Both quickly saw the benefits of playing in their home state, allowing friends and family to watch as their stories continued to be written. For Kam, he made the move after two seasons with UH to head to the Big Island, suiting up for the Vulcans of UH-Hilo for the 2021-22 season and remaining within the Hawaiian Islands as he worked with a fresh start. 

At that same time, Kordel had just committed to HPU and would be on the basketball team for the upcoming season – his first at the college level. The two brothers, both growing up playing together and for the same teams, would become enemies between the lines for the first time with both colleges holding membership in the PacWest Conference and promising a pair of matchups between the programs. 

Both of those rounds went to Hilo. The first game saw the Ng brothers both come off the bench, neither playing more than 16 minutes as the Vulcans cruised to a double-digit win. The second meeting, however, had a bit more on the line with both brothers being inserted into the starting lineup. 

“Going into the game we both knew we were going to start so there was a little talking before the game,” Kameron chuckled as he reminisced. 

“There was a lot of friendly competition… plus [when we both started] it was at the old Saint Francis gym, so it was good fun,” Kordel recalled. 

The former St. Francis standouts, returning to the old stomping grounds, both wanted that win a bit extra. 

“It was kind of joking, talking back-and-forth. When it got to the game, I dapped him up, I hugged him and right after that it was that he was my enemy,” Kameron said of the games. 

Two years later, the time has come for a new entry into that friendly family feud. 

After a year and change away from the court dealing with transfer rules and injury, Kameron made his return for Chaminade on December 12 and has played in nine straight games since to give him the needed warmup to knock off the rust ahead of the Silverswords’ matchup against HPU on Thursday. 

He was forced to watch from the bench last season as the programs split the annual pair of matchups and brother Kordel was forced to wait another year before potentially getting a chance at revenge and to pick up his first win in the Ng Series that favors Kam. 

While there’s excitement in the two different players matching up for the third time in their college careers, it’s hard not to see the connections that remain between the brothers. 

Each has kept a social media handle of @Kamfromross or @Kordelfromross for almost as long as either can remember. For them, it serves as a childhood joke with friends about where a lot of their wardrobe was from but also a reminder of how they started as they continue their journey. 

The similarities don’t stop there. Each of the guards dons the number 50, honoring the state of Hawai’i wherever they go. While Kordel has never switched his number, Kam was the one that came up with the idea.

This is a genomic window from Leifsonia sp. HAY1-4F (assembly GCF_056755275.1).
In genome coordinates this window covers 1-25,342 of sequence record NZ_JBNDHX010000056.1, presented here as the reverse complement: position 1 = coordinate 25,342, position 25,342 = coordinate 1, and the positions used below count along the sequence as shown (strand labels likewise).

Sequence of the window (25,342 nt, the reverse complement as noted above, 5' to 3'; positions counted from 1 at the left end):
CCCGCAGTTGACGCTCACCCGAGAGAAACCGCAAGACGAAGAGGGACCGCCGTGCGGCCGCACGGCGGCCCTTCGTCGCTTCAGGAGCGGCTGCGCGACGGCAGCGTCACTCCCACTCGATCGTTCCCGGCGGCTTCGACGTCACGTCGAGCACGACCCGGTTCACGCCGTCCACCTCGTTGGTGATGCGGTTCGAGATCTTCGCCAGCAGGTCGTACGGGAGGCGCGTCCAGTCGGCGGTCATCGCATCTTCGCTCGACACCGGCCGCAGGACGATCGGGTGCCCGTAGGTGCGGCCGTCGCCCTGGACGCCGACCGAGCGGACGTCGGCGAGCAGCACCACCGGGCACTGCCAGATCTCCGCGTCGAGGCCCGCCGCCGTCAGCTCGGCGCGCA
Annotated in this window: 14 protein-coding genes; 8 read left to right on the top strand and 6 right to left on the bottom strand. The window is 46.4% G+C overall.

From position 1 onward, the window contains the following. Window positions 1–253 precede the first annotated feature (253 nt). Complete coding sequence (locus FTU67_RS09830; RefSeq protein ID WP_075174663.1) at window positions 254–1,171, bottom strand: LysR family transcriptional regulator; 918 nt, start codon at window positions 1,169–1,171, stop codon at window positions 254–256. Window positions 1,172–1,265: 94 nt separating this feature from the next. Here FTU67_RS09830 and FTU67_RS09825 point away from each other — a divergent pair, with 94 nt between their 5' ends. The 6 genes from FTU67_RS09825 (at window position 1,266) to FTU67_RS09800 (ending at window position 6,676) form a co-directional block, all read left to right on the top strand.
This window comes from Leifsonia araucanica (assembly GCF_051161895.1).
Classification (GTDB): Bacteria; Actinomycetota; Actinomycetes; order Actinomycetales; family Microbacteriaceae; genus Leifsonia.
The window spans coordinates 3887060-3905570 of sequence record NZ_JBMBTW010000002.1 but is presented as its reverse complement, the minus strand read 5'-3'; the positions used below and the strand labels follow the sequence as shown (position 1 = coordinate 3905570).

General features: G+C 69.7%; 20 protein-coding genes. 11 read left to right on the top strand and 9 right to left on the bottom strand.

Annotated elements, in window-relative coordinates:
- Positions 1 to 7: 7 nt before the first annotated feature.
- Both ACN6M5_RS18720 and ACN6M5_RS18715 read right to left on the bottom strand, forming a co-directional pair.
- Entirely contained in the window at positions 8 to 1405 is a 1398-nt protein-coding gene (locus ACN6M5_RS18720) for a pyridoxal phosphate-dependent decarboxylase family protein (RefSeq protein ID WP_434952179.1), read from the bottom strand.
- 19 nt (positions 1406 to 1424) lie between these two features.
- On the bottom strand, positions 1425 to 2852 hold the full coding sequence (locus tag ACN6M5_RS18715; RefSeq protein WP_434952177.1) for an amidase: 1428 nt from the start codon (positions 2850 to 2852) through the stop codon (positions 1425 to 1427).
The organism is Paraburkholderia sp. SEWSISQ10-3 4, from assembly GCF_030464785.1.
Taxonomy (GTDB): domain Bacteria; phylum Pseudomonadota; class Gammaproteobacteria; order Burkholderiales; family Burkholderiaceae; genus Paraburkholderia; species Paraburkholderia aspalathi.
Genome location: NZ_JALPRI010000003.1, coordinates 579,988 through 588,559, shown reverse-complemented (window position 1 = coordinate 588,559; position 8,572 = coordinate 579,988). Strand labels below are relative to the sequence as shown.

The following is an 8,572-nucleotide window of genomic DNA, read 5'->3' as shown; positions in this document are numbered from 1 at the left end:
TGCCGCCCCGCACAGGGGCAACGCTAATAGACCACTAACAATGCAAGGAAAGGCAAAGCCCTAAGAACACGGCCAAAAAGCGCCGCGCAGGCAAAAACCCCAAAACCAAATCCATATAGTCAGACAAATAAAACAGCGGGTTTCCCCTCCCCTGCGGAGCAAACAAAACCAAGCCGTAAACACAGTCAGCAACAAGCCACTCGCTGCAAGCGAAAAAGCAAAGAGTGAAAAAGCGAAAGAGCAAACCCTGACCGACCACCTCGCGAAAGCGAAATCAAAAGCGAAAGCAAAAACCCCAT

“When I was at UH-Mānoa, I wore #50, so I started it,” Kam laughed telling HSRN. “Before I went into college, I told myself I was going to wear #50 wherever I went just to represent Hawai’i. I’m Hawaiian, Hawaiian-blood, so I like to represent Hawai’i as much as possible… I think Kordel being a good little brother, he understood that.” 

Kordel admitted as much, allowing that the inspiration to wear #50 in college came from his brother after his high school number (#3) was taken when he got to HPU. To him, pride in representing both his home and his family was everything – from college choice to jersey number. 

On the court, the actual skills of the sport between brothers can be divided amongst the pair. Surprisingly enough, each agrees that while Kam has a slight edge in shooting, passing, and ball-handling, it is little brother Kordel that is the lockdown defender and better athlete among the two. 

“He’s not far off in most of the categories from me,” said Kam during a full analysis. “Every summer we’re working out together so I would be a bad older brother if I was saying I was way better than him… I’ll give him athleticism and defense; I’ll give him those two… He’s actually an elite playmaker.” 

When asked on his end, Kordel, with a big grin, agrees only to add: “Athletically-wise, my worst day is way better than his best day.” 

Both will get the chance to show the other how right they are on Thursday as Chaminade hosts Hawai’i Pacific in a crucial PacWest mid-season matchup. While both want to show a little extra in a matchup that is sure to have family in the building, both are certainly more focused on securing a win for their squad. 

“Whether it’s me and him going at it or if our teams are going at it, I just want it to be a competitive game,” Kameron said about the upcoming matchup against HPU. “When we’re out there at the same time, I’m going to go at him. I’m not going to go easy on him and I don’t expect him to take it easy on me.” 

“Oh, and I hope to come out with the win, that’s the main thing,” he added to close. 

One question remains then: who the heck do mom and dad root for? 

Of course, the middle child had the answer. 

“For my parents, it’s pretty easy,” Kordel joked leading up to the game. “I’m their favorite so easily they’re going to pick HPU. They’re big Sharks fans.” 

You can listen to Hawai’i Pacific @ Chaminade men’s basketball matchup that tips off around 7:30 p.m. HT on Thursday, January 18 on Hawaii Sports Radio Network, 95.1 FM / AM 760 or streaming on hawaiisportsradio.com – also available in podcast form following the conclusion of the game where most podcasts can be found.